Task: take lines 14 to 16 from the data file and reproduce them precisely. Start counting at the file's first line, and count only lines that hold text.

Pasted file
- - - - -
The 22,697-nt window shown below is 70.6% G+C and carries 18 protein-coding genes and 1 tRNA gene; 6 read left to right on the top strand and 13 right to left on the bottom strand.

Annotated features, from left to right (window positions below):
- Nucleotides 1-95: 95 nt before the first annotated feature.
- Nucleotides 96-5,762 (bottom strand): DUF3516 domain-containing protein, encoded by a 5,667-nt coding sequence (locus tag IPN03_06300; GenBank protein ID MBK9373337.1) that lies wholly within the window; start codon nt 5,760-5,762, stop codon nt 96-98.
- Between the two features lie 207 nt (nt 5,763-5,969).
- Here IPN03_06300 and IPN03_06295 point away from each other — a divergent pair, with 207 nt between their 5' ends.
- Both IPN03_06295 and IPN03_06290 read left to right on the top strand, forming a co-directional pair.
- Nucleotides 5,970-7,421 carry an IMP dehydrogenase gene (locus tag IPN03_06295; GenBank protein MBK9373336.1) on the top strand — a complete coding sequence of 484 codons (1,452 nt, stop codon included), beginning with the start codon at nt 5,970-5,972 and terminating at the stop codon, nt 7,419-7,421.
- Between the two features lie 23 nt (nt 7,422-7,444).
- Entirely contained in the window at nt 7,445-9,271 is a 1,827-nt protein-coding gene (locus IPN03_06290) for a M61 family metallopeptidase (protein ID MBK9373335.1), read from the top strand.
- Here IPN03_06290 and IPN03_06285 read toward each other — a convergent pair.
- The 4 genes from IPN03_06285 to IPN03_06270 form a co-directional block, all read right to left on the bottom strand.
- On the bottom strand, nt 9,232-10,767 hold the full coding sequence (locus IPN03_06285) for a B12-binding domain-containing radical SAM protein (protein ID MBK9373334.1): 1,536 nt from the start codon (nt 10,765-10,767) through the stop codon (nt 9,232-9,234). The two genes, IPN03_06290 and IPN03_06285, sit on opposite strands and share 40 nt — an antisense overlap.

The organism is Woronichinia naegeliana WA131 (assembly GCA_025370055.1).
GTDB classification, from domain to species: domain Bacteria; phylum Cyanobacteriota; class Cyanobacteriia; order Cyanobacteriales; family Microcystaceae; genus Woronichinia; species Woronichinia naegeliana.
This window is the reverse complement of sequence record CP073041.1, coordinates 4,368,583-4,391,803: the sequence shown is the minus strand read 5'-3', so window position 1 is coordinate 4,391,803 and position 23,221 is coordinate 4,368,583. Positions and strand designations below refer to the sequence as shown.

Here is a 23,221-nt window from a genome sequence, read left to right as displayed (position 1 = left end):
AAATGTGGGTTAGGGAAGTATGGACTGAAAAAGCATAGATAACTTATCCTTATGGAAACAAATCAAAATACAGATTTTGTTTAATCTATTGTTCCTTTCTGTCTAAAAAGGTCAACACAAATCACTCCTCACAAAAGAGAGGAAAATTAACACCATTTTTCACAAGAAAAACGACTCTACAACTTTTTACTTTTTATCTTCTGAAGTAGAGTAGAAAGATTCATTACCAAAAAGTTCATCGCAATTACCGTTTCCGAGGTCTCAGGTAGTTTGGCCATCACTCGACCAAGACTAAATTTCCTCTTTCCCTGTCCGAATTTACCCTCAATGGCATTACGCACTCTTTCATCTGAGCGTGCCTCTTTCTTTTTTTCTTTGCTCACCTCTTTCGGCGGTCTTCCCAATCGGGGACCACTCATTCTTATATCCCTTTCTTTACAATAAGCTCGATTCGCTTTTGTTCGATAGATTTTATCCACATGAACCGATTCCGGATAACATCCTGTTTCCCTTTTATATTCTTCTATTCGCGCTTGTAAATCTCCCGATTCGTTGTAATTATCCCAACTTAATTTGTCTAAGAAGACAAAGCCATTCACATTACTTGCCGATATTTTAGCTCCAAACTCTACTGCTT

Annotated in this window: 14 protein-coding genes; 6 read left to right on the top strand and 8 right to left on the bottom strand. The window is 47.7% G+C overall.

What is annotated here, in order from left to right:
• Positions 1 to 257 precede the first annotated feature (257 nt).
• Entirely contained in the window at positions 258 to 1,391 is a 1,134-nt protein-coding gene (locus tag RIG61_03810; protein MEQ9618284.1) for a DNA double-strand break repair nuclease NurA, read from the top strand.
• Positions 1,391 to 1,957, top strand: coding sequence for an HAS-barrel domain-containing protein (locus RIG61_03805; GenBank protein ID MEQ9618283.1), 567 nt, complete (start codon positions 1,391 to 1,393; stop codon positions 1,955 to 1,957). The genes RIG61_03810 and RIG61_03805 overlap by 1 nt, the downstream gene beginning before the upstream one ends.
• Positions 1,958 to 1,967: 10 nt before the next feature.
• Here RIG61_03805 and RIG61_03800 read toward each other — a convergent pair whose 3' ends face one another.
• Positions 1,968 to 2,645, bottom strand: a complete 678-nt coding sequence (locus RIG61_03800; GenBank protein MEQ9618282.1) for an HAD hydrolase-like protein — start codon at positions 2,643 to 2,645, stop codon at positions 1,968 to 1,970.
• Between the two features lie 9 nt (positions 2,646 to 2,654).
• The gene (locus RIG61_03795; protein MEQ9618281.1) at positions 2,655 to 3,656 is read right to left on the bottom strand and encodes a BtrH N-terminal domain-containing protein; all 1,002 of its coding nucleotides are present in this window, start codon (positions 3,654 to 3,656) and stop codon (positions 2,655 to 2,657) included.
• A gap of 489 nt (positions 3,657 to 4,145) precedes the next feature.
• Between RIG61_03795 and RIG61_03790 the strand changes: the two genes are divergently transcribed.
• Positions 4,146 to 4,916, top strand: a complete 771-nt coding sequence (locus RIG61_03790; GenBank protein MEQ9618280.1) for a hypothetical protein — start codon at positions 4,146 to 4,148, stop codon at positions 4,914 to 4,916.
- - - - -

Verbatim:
The organism is Woronichinia naegeliana WA131 (assembly GCA_025370055.1).
GTDB classification, from domain to species: domain Bacteria; phylum Cyanobacteriota; class Cyanobacteriia; order Cyanobacteriales; family Microcystaceae; genus Woronichinia; species Woronichinia naegeliana.
This window is the reverse complement of sequence record CP073041.1, coordinates 4,368,583-4,391,803: the sequence shown is the minus strand read 5'-3', so window position 1 is coordinate 4,391,803 and position 23,221 is coordinate 4,368,583. Positions and strand designations below refer to the sequence as shown.